Artist: Prince Title: Rave Un2 The Joy Fantastic Year: 1999 Tracklist: Rave Un2 The Joy Fantastic 04:19 Undisputed*** 04:20 The Greatest Romance Ever Sold 05:40 Segue 00:04 Hot Wit U+ 05:09 Tangerine 01:33 So Far, So Pleased++ 03:24 The Sun, The Moon And Stars 05:15 Everyday Is A Winding Road 06:14 Segue 00:17 Man O War 05:14 Baby Knows+++ 03:18 Eye Love U, But Eye Dont Trust U Anymore++++03:36 Silly Game 03:30 Strange But True 04:12 Wherever U Go, Whatever U Do 04:00 Segue* 00:43 Prettyman*,** 04:24

JON BREAM / Star Tribune
T he artist generally known as Prince has received considerable attention this year -- mostly for "1999," the hit he recorded in 1982 that still sounds remarkably vital today. Now he wants to call attention to his new music.
"Rave Un2 the Joy Fantastic" (Arista), which arrives in stores today, has probably the greatest likelihood for commercial success of any Prince album since 1991's double-platinum "Diamonds & Pearls."
The disc is being marketed by Arista, whose founder and driving force, Clive Davis, is savvy, aggressive and on a hot streak. Arista has made big noise recently with recordings by Santana, Whitney Houston, TLC, Sarah McLachlan, Deborah Cox and Eurythmics.
Prince, who had complete artistic control over this CD, has some famous people helping him -- rocker Sheryl Crow, rapper Eve, indie folkie Ani DiFranco, No Doubt's Gwen Stefani, Public Enemy rapper Chuck D, saxophonist Maceo Parker and bassist Larry Graham. Using big-name guest stars has been a successful strategy for current acts (Mariah Carey, Puff Daddy) as well as for veterans on the comeback trail (Santana). And Arista knows how to use that tactic as effectively as any label.
"Rave" is a strong recording, deep with ballads, short on funky party music but with broad musical appeal. This 15-song collection might not be fantastic, but many songs will bring joy to the world in 1999 and beyond.


"Rave" seems like Prince's 1990s version of "Around the World in a Day," his 1985 pop kaleidoscope that followed the landmark "Purple Rain" -- with a little bit of "Parade" (the soundtrack to "Under the Cherry Moon") thrown in.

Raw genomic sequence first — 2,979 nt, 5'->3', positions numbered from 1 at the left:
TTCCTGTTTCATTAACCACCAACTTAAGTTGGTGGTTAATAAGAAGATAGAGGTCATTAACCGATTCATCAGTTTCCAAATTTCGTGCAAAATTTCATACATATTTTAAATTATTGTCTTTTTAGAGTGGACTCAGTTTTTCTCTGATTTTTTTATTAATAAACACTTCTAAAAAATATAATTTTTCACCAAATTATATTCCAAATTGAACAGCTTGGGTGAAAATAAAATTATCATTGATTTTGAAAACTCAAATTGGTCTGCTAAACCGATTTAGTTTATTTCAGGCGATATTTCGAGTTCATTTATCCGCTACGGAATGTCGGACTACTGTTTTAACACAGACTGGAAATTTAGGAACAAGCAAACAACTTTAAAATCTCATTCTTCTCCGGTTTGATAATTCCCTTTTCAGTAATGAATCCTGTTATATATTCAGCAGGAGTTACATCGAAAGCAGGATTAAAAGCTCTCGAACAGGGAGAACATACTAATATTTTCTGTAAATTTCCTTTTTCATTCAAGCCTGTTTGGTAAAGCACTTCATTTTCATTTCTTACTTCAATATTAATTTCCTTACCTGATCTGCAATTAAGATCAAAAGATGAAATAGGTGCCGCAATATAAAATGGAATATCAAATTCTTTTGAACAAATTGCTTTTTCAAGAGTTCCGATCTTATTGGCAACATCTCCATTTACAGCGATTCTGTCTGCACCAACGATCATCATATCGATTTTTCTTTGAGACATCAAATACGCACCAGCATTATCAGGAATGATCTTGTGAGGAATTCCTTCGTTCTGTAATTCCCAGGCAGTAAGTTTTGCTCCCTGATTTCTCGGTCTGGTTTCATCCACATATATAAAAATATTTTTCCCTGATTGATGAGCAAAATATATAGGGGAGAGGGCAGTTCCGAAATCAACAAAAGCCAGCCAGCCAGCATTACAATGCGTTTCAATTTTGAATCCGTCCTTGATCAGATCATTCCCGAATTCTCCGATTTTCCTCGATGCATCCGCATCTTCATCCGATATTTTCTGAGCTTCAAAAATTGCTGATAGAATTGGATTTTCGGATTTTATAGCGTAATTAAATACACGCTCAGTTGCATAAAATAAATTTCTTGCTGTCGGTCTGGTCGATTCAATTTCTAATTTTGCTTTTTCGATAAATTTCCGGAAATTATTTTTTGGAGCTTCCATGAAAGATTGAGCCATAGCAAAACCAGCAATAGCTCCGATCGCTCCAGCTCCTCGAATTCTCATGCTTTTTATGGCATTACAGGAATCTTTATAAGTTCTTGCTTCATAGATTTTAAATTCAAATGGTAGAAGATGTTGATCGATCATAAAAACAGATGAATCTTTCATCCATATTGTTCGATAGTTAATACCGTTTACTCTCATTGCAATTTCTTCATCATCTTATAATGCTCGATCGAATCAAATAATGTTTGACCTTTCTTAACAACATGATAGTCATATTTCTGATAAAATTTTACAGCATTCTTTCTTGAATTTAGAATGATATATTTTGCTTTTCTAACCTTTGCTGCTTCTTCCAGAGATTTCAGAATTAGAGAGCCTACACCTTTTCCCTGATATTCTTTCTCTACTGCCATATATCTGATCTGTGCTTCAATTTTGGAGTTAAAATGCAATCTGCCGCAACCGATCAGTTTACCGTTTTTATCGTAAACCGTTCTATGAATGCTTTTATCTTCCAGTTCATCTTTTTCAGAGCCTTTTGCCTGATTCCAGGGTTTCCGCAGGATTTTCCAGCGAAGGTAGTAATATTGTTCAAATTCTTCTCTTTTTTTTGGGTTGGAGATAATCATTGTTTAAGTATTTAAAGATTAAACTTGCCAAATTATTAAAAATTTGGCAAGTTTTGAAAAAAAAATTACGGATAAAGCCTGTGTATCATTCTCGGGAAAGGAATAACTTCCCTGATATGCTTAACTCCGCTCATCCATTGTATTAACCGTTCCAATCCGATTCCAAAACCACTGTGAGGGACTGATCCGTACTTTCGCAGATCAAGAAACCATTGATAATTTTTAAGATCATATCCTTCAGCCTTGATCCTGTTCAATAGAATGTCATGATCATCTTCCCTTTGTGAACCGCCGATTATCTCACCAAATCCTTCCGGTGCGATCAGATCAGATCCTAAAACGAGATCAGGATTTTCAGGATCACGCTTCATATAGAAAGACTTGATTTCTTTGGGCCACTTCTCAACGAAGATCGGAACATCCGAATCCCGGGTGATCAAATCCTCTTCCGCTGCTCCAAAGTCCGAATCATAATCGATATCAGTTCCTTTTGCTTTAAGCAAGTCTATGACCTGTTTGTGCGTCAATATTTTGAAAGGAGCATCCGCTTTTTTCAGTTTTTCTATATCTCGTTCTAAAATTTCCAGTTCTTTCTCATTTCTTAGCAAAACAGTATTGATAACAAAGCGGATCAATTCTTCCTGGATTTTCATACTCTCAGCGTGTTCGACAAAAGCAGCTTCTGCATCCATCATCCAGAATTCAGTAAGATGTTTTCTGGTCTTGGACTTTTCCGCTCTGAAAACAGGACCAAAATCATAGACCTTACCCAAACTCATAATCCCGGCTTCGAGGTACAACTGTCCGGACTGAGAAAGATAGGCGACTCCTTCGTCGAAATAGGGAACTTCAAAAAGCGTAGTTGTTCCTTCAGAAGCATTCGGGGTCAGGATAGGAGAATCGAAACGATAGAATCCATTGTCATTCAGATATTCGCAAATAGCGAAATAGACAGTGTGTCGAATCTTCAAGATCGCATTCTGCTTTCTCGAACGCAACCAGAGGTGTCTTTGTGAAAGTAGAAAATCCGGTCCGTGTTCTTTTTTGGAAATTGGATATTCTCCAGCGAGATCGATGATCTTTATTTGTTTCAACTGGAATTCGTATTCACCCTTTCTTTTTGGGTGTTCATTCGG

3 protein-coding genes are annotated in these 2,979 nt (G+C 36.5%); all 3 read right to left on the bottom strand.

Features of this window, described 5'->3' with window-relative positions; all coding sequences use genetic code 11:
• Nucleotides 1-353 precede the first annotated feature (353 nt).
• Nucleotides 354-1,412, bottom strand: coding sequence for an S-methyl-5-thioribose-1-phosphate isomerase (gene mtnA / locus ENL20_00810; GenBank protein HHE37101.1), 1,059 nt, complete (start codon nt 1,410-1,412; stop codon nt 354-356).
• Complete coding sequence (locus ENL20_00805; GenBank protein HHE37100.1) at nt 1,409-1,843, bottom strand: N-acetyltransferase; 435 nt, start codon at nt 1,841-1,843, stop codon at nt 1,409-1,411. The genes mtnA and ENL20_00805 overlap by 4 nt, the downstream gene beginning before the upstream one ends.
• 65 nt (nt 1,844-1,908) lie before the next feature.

"Once again, I don't follow trends, they just follow me," Prince declares on "Undisputed," his commentary on the music business on "Rave." No, this disc isn't on the trendy tip; rather, it has more of an '80s vibe. But the songs will likely end up on the radio.
"So Far So Pleased" is cheesy synth Euro-pop, sweetened by Stefani's voice and supported by a muscular guitar solo. "The Sun the Moon and Stars" is celestial pop with an understated electronica beat and a dancehall rap -- Prince's small concessions to modern-day stylings. "Man 'o' War," a falsetto frustration about a relationship that's run its course, is a strikingly soulful slow grind that carries on and on. "I Love U, But I Don't Trust U Anymore" is an emotional piano ballad that could have been lifted from "Under the Cherry Moon." "Silly Game," about the posturing in relationships, is the ChiLites for the '90s, suggesting that Prince might find big success in adult-contemporary land because he knows how to wreak emotional havoc bathed in pretty sounds.
Even when he tries to get raunchy on "Rave," it's not R-rated stuff. "Hot with U" is a horny come-on, complete with heavy breathing and a fairly tame rap by Eve of Ruff Ryders; a remix could turn the beat around on this one. If you want to dance, check out the synth strut of the I-wanna-sex-you-up "Baby Knows" (with Crow on harmonica and vocals); the housequaking, James Brown groove of "Prettyman" (a hidden track featuring Parker's marvelous sax); a funky sendup of Crow's "Everyday Is a Winding Road" (perhaps this hit could find a second life in the R&B market); and the house-party minimalism of the opening "Rave Un2 the Joy Fantastic" with its Princely screams, power guitar and Middle Eastern filigree.
On "Rave," Prince seems more comfortable, more peaceful and more genuinely loving than on any previous album -- except maybe the second disc of 1996's 3-CD "Emancipation." The closing "Whenever U Go, Whatever U Do" on "Rave" is sunny and simple, open and hopeful -- much like a glimpse of the light at the dawn of the new millennium.